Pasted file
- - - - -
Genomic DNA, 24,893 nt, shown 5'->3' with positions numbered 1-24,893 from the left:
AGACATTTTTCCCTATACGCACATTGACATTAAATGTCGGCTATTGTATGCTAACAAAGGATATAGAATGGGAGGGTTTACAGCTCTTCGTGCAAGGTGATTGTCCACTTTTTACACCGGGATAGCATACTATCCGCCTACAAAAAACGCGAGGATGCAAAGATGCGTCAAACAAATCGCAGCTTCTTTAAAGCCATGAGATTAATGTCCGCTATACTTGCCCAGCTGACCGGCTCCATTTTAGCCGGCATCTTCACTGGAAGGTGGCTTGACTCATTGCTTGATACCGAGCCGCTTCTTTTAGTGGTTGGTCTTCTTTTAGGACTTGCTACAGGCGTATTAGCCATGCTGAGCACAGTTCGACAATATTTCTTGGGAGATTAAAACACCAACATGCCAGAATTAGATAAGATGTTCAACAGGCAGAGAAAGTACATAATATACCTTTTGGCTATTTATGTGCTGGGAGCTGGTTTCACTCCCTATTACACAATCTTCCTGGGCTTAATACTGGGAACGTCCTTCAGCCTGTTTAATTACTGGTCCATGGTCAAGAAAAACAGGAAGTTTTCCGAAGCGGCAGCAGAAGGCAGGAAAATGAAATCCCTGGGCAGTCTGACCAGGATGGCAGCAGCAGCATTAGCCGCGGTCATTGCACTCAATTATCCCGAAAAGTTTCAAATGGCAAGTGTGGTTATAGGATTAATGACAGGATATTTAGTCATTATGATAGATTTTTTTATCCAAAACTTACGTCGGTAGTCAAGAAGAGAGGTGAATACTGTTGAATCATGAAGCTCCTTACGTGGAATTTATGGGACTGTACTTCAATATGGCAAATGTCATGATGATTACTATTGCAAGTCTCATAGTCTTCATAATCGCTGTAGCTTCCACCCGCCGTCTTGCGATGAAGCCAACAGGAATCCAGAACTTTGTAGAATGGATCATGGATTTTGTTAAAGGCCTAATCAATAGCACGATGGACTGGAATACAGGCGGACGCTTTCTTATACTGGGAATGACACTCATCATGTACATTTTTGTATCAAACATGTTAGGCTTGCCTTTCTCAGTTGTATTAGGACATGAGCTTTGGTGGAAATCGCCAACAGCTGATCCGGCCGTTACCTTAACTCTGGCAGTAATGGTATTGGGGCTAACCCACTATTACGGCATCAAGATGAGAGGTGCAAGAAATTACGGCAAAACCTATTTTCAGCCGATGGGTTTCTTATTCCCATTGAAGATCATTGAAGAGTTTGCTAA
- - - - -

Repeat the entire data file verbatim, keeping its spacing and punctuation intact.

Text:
Genomic DNA, 24,893 nt, shown 5'->3' with positions numbered 1-24,893 from the left:
AGACATTTTTCCCTATACGCACATTGACATTAAATGTCGGCTATTGTATGCTAACAAAGGATATAGAATGGGAGGGTTTACAGCTCTTCGTGCAAGGTGATTGTCCACTTTTTACACCGGGATAGCATACTATCCGCCTACAAAAAACGCGAGGATGCAAAGATGCGTCAAACAAATCGCAGCTTCTTTAAAGCCATGAGATTAATGTCCGCTATACTTGCCCAGCTGACCGGCTCCATTTTAGCCGGCATCTTCACTGGAAGGTGGCTTGACTCATTGCTTGATACCGAGCCGCTTCTTTTAGTGGTTGGTCTTCTTTTAGGACTTGCTACAGGCGTATTAGCCATGCTGAGCACAGTTCGACAATATTTCTTGGGAGATTAAAACACCAACATGCCAGAATTAGATAAGATGTTCAACAGGCAGAGAAAGTACATAATATACCTTTTGGCTATTTATGTGCTGGGAGCTGGTTTCACTCCCTATTACACAATCTTCCTGGGCTTAATACTGGGAACGTCCTTCAGCCTGTTTAATTACTGGTCCATGGTCAAGAAAAACAGGAAGTTTTCCGAAGCGGCAGCAGAAGGCAGGAAAATGAAATCCCTGGGCAGTCTGACCAGGATGGCAGCAGCAGCATTAGCCGCGGTCATTGCACTCAATTATCCCGAAAAGTTTCAAATGGCAAGTGTGGTTATAGGATTAATGACAGGATATTTAGTCATTATGATAGATTTTTTTATCCAAAACTTACGTCGGTAGTCAAGAAGAGAGGTGAATACTGTTGAATCATGAAGCTCCTTACGTGGAATTTATGGGACTGTACTTCAATATGGCAAATGTCATGATGATTACTATTGCAAGTCTCATAGTCTTCATAATCGCTGTAGCTTCCACCCGCCGTCTTGCGATGAAGCCAACAGGAATCCAGAACTTTGTAGAATGGATCATGGATTTTGTTAAAGGCCTAATCAATAGCACGATGGACTGGAATACAGGCGGACGCTTTCTTATACTGGGAATGACACTCATCATGTACATTTTTGTATCAAACATGTTAGGCTTGCCTTTCTCAGTTGTATTAGGACATGAGCTTTGGTGGAAATCGCCAACAGCTGATCCGGCCGTTACCTTAACTCTGGCAGTAATGGTATTGGGGCTAACCCACTATTACGGCATCAAGATGAGAGGTGCAAGAAATTACGGCAAAACCTATTTTCAGCCGATGGGTTTCTTATTCCCATTGAAGATCATTGAAGAGTTTGCTAA